Organizing in Lawrence
By Ingrid Rivera
It all began with the Gay and Lesbian Community Advocates of Lawrence petitioning the City Council for a parade permit. But things quickly escalated with the entrance of a strong Christian Right, and the rather foolish decision by a city council sub-committee to reject the parade application. What was left after the smoke cleared is the emergence of one more battleground in the fight against the morality of the right wing and their entrance into local municipal politics.
Lawrence is an interesting place. Originally built as a planned city by Boston industrialists, it emerged at the turn of the century as the sight of one of the countries most important labor struggles. The strike of 1912, currently referred to as the Bread and Roses Strike, was a catalyst for many of the child labor laws which were enacted over the next few years. The city still celebrates this strike once a year during its Labor Day Festival.
But Lawrence is a city in which strife has continued to play a role in its ever changing landscape. In 1984 the city endured riots between pockets of French Canadians and the newly emerging Latino population. In 1996, the federal government intervened to deal with civil rights issues between the Latino community and the police department. Add this together with a close to 20 percent poverty rate, a school system which just lost its accreditation, and a continual flow of ignorant, ineffective old school elected officials. What you end up with is a city which has a tremendous amount of obstacles confronting it.
Lawrence also has a rather substantial gay, lesbian, and bi-sexual community. Like so many other urban centers, Lawrence is a gay ghetto, where people can more easily hide their identity, where housing is cheap, and where the prying eyes of the suburbs don't exist. To its credit, Lawrence also has an identity built around its immigrant heritage. The closed doors which comes with wealth and privilege don't exist here.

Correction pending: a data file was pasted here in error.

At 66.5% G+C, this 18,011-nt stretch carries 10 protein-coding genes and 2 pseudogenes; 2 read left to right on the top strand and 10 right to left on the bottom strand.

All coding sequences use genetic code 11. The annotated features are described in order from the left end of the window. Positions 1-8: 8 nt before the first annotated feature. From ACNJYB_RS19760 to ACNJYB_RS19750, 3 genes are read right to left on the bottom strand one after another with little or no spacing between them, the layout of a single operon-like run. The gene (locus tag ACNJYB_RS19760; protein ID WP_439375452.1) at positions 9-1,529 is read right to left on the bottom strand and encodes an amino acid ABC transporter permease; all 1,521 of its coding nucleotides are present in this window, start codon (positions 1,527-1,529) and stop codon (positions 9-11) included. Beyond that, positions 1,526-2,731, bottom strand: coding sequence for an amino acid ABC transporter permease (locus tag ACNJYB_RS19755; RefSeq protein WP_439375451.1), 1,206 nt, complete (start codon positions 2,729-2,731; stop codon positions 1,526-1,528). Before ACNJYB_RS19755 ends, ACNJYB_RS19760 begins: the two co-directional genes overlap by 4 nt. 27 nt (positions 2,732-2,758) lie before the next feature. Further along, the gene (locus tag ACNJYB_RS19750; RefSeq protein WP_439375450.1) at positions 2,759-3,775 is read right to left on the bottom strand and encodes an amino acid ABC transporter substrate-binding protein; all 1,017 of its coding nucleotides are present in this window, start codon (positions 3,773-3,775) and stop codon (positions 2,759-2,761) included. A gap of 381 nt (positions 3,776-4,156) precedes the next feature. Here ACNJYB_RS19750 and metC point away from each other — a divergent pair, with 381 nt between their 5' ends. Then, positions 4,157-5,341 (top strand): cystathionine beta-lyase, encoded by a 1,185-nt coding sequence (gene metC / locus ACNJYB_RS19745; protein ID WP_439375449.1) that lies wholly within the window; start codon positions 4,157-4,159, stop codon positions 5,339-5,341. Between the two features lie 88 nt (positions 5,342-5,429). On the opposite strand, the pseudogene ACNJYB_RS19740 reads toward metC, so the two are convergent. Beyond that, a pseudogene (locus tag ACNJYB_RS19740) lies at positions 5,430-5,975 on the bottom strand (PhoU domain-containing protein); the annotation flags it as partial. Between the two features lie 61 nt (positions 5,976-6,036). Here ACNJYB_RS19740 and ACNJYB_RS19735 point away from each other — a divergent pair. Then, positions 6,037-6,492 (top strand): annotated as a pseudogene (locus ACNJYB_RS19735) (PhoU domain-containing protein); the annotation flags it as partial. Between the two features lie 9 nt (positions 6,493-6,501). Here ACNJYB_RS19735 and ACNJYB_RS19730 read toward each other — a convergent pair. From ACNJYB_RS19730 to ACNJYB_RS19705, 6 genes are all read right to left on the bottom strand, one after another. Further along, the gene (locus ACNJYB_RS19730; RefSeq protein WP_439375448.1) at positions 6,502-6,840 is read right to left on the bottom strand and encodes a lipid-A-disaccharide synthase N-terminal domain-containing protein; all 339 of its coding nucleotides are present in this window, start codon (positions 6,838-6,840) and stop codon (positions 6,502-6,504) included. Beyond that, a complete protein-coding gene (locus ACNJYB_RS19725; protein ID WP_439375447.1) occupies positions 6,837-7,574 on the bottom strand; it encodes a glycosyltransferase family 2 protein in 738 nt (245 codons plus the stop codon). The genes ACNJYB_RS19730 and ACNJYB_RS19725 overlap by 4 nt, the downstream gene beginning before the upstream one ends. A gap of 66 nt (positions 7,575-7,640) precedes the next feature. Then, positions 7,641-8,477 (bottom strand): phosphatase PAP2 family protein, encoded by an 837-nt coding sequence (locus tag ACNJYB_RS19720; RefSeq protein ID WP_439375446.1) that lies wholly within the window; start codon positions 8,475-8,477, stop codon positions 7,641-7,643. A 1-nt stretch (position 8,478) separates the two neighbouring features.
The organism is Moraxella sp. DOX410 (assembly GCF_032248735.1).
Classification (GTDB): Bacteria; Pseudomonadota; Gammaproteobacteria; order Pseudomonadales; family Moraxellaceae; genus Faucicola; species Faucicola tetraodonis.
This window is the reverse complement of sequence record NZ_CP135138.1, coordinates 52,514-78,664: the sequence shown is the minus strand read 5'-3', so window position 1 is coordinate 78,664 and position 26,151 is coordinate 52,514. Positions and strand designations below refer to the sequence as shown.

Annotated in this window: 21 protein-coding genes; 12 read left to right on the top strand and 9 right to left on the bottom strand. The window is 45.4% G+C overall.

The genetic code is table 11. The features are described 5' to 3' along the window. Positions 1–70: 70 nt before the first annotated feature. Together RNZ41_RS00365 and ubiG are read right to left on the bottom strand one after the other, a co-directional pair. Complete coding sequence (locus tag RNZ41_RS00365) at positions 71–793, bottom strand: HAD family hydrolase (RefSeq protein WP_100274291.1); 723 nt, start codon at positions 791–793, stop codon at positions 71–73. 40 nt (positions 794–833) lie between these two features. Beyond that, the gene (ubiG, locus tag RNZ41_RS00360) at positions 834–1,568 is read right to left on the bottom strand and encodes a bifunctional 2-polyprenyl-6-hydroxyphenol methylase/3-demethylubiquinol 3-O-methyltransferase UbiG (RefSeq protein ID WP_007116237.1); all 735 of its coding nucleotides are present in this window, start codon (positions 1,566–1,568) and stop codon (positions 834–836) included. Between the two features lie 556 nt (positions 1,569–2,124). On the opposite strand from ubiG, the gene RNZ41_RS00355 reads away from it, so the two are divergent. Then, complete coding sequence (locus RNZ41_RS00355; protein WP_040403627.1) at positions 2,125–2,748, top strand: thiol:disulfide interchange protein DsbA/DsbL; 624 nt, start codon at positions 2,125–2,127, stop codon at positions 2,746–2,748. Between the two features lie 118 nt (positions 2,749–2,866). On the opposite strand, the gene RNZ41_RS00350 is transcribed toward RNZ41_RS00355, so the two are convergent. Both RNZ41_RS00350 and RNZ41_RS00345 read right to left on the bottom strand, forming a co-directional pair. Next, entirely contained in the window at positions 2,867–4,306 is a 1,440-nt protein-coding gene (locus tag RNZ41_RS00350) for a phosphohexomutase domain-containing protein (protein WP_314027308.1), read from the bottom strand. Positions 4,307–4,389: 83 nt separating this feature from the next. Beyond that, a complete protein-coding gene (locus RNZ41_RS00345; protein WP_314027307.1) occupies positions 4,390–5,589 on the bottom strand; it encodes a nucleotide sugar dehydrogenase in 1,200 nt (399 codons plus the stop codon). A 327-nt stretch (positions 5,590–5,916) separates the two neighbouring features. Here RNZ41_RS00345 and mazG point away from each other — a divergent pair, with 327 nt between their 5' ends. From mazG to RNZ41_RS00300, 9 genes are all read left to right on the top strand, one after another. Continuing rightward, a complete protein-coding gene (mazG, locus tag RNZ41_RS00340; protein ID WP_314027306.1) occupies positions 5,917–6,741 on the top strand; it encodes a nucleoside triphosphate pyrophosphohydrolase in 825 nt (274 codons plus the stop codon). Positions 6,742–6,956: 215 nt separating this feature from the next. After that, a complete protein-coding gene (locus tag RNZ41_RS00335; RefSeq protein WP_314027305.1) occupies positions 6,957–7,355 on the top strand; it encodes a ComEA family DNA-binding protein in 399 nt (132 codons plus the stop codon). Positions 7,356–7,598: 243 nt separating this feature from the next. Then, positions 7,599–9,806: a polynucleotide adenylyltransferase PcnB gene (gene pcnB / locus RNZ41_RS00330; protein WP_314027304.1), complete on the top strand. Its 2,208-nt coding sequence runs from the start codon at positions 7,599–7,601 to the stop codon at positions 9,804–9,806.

Unfortunately, being gay and lesbian is an identity which can be easily hidden, and so the community has remained almost totally in the closet. Like the armed forces, the rest of the community doesn't ask, and the gay community doesn't tell. Until now.
The Lawrence Grassroots Initiative (LCI) is a community organizing center formed in 1992 by progressive activists. It has become the primary center of progressive activism in the city. LGI provides working space and staff support for a variety of projects ranging from an Environmental Justice Council to a Community Gardening Program. It sponsors the Bernstein Bookstore, an all volunteer operation, and also publishes its own community newspaper, the Merrimack Valley Progressive.
In 1997, it began sponsoring the Gay and Lesbian Community Advocates, a group whose purpose was to begin educating the community about the variety of sexual identities and to begin laying some of the groundwork for a more open and inclusive community.
My own identity as a lesbian mother gave me the drive to start up and assist Gay and Lesbian groups at a number of colleges. This same desire to begin dialogue at my schools has now shifted focus to the larger community of Lawrence.
Like so many newly formed groups, the first challenge was to bring people together and get a sense of where they were at. What I quickly realized is that very few people were willing to participate in meetings, and that the concept of gay politics was not quite at the top of people's minds. Like many groups, it also became clear that as the principle organizer, much of the energy needed to get things going would fall on my shoulders.
After talking it over with other organizers at the Lawrence Grassroots Initiative, it seemed necessary to go public as loudly as possible. Following the organizing lesson that says it's not your own organizing that does the job as much as the response from your opposition, we challenged the city to grant a Gay, Lesbian, Bisexual, Transgender (Lesbigaytrans) Pride parade permit.